Jan 26, 2010, 05:41AM

From Paris With Antiquated Racist Stereotypes

You'd be surprised what they're still stocking at the local Monoprix.

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Within my first week of arriving in Grenoble, France, I got sick—the first of many things that would go wrong with my year abroad. The cough started as a tickle, and then crept deeper into my lungs and became a hack. The hack lasted for another two weeks, and when I’d had enough of the pharmacy’s caramel-and-vanilla flavored cough syrup (after two sips), I sought solace at the chain supermarket, Monoprix. I meandered my way down past the clothes, stopping to brush a few fashionable but surprisingly pricey scarves with my germ-infested hands. I walked past the fresh produce, good enough but expensive compared to the farmer’s market, which takes place right beside the store; I walked all the way past the frozen foods (pizzas, quiches, fish sticks, croques monsieurs) toward the hot chocolate aisle. While most Americans abandon chocolate milk after the age of 10, French adults put hot chocolate in a bowl and call it breakfast. I was sick of being sick, felt like a needy child, and wanted in on hot chocolate for breakfast. This is when my moral dilemmas began.

I faced a few shelves of boxes in solid primary colors: Nesquik, Poulain, the generic Monoprix brand. In the midst of all these kid-friendly colors, my eyes zeroed in on a subtler, dark brown oval cardboard container. The first word I saw was equitable; the product contained 32 percent cacao harvested under Fair Trade regulations. Then I flipped the container around to see the name of the brand. A cartoon of a black man wearing a fez with white eyes and a bright white smile faced me. He held a mug of hot chocolate up to his stark white teeth, which were outlined by thick, bright red lips. The brand was called Banania. I stood wondering at the label for so long that I could see a security guard’s head poke out from the end of the aisle, likely suspicious that this coughing foreigner staring hard at the hot chocolate was going to steal it. But didn’t the French realize that putting an image of a black man next to a word like “Banania,” which sounds like a fictional country, seems wrong? As if it could be read as a reference to Africans as monkeys?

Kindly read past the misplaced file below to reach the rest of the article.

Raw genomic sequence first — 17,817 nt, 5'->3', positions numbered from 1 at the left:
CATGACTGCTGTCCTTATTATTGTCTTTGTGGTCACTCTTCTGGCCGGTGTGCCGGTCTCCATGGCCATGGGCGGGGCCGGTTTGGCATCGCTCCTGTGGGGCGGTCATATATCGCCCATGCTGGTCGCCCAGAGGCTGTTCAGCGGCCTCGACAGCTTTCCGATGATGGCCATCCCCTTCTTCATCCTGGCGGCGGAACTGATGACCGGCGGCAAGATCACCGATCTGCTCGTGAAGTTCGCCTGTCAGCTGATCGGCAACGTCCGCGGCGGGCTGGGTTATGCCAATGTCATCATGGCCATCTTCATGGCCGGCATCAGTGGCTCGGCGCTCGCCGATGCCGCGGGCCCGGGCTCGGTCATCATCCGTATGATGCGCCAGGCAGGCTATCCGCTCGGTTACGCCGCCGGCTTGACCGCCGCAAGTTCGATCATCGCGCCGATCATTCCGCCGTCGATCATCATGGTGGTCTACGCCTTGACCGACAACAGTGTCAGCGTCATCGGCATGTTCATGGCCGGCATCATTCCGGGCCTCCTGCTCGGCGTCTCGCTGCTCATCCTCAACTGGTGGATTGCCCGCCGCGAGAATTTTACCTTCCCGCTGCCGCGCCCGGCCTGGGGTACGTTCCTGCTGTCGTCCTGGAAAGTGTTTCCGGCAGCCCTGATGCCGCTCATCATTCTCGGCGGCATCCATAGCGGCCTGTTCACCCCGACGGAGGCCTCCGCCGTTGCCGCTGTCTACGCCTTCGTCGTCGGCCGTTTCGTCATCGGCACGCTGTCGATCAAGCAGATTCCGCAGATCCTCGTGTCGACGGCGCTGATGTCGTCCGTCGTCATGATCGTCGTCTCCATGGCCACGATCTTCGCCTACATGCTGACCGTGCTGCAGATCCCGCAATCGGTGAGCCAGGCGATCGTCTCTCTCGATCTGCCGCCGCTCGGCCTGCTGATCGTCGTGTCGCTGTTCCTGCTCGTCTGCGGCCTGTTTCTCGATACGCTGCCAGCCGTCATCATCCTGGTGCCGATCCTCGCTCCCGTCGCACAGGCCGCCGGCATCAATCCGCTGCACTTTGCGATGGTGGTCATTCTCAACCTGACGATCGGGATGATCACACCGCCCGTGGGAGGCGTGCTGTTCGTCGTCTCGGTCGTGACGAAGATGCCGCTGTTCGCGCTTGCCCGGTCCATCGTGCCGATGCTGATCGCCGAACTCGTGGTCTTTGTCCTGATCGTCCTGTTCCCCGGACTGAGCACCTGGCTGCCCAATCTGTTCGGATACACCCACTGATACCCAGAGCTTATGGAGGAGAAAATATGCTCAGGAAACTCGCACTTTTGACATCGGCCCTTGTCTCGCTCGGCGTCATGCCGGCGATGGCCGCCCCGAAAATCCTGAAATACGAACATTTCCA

The security guard’s head disappeared, and I continued to stare.


The history of Banania can be traced back not to Africa, but to Nicaragua, near Lake Managua. It was there that in 1909, French journalist Pierre-François Lardet tasted his first bowl of a delicious chocolate drink. After much pestering of the locals, he discovered that the secret ingredient was banana flour. He knew the French would love it.

But how would he market the product? Lardet tossed around a few ideas with the word “banana,” to make the word catchy and to showcase the special ingredient. He eventually came up with “Banania.”

To complete the marketing campaign, Lardet hired a cartoonist to depict a woman from the French Antilles—slightly east of Nicaragua. And, although this was a way of drawing support both for the product and for colonialism, it was a subtle effort. The woman appears to be a mûlatesse; slightly European and slightly exotic. She is shown to be distributing “vigor, energy, and strength” to a crowd of scaled-down little French people. She is, therefore, a sort of mother figure, graciously providing for France in a time of war shortage.

The symbol of the French Antillesian didn’t even last a year before it was replaced by a tirailleur sénégalais, a Senegalese skirmisher. Perhaps the image of a mother wasn’t friendly enough, or he saw that chocolate milk and war was obviously a better match than chocolate milk and mom. And from this decision on, things get a lot more racist.